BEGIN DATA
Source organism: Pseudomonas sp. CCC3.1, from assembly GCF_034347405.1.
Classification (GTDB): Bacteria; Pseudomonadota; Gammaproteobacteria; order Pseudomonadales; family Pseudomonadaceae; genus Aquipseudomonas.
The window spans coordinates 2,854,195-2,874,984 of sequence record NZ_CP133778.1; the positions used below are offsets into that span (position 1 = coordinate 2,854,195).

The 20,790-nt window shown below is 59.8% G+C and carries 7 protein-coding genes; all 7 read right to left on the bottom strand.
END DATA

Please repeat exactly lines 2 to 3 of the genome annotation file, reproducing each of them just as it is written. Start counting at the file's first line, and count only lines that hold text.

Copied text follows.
Classification (GTDB): Bacteria; Pseudomonadota; Gammaproteobacteria; order Pseudomonadales; family Pseudomonadaceae; genus Aquipseudomonas.
The window spans coordinates 2,854,195-2,874,984 of sequence record NZ_CP133778.1; the positions used below are offsets into that span (position 1 = coordinate 2,854,195).